Economists Say Obama Plan Would Create Jobs, But Would Bring Only Short-term Fix


WASHINGTON - Could it work? That's the question being asked about President Barack Obama's big new jobs plan.

Independent experts answered Friday with a qualified yes.

The American Jobs Act would create jobs and help keep a struggling economy moving forward, said a number of economists. But they cautioned that it wouldn't shift the nation's business gears into overdrive, and it offers only modest benefits, given the headwinds the economy faces from a moribund housing sector and growing financial turmoil in Europe.

As only a short-term stimulus plan, the American Jobs Act wouldn't address structural and external problems holding back the U.S. economy. And since the proposals' very design is transitory, it makes them difficult to compare against the broad economic plans being proposed by GOP presidential candidates Mitt Romney and Jon Huntsman, who hope to replace Obama.

Macroeconomic Advisers, a leading economic forecast group, projected that Obama's plan "would give a significant boost to (the gross domestic product) and employment over the near term."

There's the rub. Obama's plan aims to deliver only a short-term fix to keep the economy moving forward and avoid falling back into recession.

Then there's the price tag, $447 billion. That would add to the sum that must be covered by a special congressional deficit-reduction committee aiming to cut $1.5 trillion from federal spending over a decade. Obama's plan counts on this committee to find almost $2 trillion in cuts.

"It is a political question. Is there a worthwhile political tradeoff? The economics of it are not worrisome," said Chris Varvares, president of St. Louis-based Macroeconomic Advisers. He favors raising the deficit short term as long as there is a clear path to bringing it down over time. "The current hysteria over the deficit is misplaced ... our current deficit is not the problem, it is our future deficits."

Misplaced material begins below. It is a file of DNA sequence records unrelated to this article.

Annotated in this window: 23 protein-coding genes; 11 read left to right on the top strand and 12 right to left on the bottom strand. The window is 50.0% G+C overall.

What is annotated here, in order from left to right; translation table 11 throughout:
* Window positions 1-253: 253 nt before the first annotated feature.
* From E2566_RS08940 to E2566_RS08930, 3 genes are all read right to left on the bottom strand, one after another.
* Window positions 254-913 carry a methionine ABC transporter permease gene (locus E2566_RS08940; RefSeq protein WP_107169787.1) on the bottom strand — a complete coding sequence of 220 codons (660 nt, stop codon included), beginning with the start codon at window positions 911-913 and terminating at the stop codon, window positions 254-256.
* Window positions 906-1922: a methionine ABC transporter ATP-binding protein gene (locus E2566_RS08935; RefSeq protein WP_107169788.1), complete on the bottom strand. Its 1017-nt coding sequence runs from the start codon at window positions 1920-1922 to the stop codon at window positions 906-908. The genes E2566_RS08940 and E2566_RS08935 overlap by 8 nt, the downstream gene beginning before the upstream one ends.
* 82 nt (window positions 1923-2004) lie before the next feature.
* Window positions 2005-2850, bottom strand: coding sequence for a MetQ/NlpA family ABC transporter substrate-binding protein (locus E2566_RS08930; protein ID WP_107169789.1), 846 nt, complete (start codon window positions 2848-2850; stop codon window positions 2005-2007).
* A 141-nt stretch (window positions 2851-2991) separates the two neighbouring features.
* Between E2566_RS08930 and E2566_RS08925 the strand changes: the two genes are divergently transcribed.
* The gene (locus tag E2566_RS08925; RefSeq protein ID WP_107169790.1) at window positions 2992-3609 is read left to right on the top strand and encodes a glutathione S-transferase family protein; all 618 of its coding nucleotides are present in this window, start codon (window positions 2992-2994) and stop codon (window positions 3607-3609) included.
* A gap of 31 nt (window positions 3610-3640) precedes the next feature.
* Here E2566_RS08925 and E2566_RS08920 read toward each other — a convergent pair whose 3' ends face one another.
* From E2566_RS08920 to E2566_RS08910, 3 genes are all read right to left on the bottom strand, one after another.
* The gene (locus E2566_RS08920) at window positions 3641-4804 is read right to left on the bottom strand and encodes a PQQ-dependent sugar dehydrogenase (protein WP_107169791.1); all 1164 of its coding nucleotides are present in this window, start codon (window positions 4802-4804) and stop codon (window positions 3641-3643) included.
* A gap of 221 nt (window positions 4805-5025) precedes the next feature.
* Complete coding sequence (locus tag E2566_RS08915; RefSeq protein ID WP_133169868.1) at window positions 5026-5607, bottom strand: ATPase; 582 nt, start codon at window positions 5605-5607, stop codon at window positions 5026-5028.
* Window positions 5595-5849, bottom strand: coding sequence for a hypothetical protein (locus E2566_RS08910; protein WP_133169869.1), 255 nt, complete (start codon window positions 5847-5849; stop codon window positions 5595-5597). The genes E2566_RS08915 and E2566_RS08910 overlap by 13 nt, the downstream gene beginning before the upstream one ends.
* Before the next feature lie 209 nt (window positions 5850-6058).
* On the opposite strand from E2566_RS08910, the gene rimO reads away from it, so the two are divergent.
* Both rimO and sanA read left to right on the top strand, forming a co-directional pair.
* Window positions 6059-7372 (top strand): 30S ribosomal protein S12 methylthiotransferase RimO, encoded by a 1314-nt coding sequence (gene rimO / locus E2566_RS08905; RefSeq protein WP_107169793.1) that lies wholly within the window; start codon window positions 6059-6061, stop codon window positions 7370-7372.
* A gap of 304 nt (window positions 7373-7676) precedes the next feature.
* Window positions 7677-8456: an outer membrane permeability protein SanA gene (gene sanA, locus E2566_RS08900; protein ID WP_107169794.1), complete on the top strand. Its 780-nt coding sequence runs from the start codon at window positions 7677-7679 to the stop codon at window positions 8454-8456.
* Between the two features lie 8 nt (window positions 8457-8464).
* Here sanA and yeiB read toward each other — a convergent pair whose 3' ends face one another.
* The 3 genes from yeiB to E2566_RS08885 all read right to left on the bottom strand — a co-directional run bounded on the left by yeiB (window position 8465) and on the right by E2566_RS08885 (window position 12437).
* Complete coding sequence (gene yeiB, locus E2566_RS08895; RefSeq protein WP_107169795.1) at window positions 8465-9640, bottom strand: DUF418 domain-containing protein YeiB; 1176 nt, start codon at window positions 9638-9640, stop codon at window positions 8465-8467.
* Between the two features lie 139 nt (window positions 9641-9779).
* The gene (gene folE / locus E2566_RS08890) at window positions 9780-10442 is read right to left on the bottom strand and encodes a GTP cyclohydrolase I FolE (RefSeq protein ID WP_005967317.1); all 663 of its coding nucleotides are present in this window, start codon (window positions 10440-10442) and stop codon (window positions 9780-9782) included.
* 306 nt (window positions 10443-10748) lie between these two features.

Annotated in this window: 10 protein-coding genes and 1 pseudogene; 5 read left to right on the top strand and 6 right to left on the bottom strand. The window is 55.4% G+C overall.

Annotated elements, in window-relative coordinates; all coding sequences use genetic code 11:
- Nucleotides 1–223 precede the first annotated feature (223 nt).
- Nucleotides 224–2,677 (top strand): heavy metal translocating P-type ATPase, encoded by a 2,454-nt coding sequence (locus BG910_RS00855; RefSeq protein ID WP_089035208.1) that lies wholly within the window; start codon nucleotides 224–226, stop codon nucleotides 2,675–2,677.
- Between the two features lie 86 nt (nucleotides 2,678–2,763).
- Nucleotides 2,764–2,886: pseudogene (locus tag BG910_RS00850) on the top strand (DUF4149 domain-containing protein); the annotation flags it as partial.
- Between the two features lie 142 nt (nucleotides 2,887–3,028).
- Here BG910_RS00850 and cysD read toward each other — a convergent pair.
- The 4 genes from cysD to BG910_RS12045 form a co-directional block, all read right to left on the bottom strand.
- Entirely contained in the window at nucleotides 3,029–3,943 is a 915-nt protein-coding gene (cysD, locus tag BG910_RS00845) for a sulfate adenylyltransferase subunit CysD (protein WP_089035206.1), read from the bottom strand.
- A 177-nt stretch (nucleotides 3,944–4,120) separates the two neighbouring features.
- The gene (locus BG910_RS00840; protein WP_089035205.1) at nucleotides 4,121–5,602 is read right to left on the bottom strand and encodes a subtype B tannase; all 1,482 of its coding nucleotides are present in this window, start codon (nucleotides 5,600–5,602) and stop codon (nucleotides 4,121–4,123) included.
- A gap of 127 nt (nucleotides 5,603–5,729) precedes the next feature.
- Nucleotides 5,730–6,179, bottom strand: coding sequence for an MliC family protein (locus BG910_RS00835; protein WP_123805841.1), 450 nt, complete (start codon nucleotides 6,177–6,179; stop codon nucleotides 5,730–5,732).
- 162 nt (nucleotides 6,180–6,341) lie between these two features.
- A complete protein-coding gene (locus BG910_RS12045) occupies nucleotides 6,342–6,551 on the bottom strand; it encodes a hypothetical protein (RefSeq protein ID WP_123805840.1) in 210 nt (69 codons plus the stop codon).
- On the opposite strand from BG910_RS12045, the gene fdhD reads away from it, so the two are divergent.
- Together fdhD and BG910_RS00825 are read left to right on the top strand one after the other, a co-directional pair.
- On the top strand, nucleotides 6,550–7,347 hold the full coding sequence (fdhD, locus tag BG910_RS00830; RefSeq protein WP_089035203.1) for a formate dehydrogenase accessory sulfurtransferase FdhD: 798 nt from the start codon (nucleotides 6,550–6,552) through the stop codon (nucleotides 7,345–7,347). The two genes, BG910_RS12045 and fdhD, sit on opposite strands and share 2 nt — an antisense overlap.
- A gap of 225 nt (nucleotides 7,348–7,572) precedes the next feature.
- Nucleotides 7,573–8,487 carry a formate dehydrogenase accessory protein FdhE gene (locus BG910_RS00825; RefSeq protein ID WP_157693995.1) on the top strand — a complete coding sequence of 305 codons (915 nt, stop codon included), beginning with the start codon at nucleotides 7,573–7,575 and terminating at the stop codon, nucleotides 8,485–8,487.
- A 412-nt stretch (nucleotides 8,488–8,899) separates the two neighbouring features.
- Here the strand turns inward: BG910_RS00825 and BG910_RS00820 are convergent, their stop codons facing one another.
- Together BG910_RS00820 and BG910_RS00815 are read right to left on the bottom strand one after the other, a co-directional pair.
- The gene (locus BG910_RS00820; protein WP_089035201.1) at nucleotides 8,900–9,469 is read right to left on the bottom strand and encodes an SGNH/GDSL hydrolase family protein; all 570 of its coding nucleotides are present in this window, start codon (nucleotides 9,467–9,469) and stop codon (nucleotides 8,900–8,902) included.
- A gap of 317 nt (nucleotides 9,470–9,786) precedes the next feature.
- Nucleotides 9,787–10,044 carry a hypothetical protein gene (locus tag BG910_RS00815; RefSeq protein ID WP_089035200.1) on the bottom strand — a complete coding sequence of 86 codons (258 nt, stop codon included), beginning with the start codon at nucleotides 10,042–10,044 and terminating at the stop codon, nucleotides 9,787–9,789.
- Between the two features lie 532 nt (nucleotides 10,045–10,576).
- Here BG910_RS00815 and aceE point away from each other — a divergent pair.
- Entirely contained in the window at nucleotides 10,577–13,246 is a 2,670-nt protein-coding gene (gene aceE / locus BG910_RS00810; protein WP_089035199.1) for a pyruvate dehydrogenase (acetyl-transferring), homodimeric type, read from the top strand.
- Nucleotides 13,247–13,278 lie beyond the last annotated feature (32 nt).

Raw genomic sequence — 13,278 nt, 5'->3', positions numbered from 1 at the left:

Varvares and colleagues think the Obama plan would raise GDP by 1.3 percent through 2012, resulting in 1.3 million more people employed. They think the plan would add another 0.2 percent to growth in 2013.

That's in the ballpark of estimates from economists at Bank of America Merrill Lynch, who in a research note Friday estimated the American Jobs Act could add between 1 and 1.5 percentage points to economic growth next year. They also noted that for every percentage point of growth, the jobless rate falls by three-tenths of a percentage point.

"If that holds, we would see the unemployment averaging 8.6 percent by the end of 2012, instead of 8.9 percent," said the economists.

Mark Zandi, the chief economist for forecaster Moody's Analytics, envisioned 1.9 million jobs created if the plan passes as proposed, something he considers unlikely. However, about 40 percent of the jobs - 750,000 - would come from the payroll tax holiday provisions alone.

Zandi noted that benefits from the Obama plan wouldn't be lasting ones.